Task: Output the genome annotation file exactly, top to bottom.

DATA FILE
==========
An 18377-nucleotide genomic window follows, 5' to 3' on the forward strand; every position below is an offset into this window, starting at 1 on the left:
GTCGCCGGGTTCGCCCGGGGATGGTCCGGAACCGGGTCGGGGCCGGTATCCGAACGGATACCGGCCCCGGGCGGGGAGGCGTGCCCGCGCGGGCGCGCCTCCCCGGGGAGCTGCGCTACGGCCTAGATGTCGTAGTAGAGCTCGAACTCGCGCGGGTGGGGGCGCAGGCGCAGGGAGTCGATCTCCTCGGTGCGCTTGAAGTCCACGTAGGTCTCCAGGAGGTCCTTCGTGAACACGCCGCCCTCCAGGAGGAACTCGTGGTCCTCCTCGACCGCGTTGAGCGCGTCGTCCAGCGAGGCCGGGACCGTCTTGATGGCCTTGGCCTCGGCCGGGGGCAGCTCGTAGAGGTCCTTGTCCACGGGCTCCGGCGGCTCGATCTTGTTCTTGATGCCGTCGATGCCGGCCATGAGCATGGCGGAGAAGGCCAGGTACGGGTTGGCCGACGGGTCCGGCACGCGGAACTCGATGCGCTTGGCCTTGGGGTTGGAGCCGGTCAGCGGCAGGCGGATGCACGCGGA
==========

An 18377-nucleotide genomic window follows, 5' to 3' on the forward strand; every position below is an offset into this window, starting at 1 on the left:
GTCGCCGGGTTCGCCCGGGGATGGTCCGGAACCGGGTCGGGGCCGGTATCCGAACGGATACCGGCCCCGGGCGGGGAGGCGTGCCCGCGCGGGCGCGCCTCCCCGGGGAGCTGCGCTACGGCCTAGATGTCGTAGTAGAGCTCGAACTCGCGCGGGTGGGGGCGCAGGCGCAGGGAGTCGATCTCCTCGGTGCGCTTGAAGTCCACGTAGGTCTCCAGGAGGTCCTTCGTGAACACGCCGCCCTCCAGGAGGAACTCGTGGTCCTCCTCGACCGCGTTGAGCGCGTCGTCCAGCGAGGCCGGGACCGTCTTGATGGCCTTGGCCTCGGCCGGGGGCAGCTCGTAGAGGTCCTTGTCCACGGGCTCCGGCGGCTCGATCTTGTTCTTGATGCCGTCGATGCCGGCCATGAGCATGGCGGAGAAGGCCAGGTACGGGTTGGCCGACGGGTCCGGCACGCGGAACTCGATGCGCTTGGCCTTGGGGTTGGAGCCGGTCAGCGGCAGGCGGATGCACGCGGA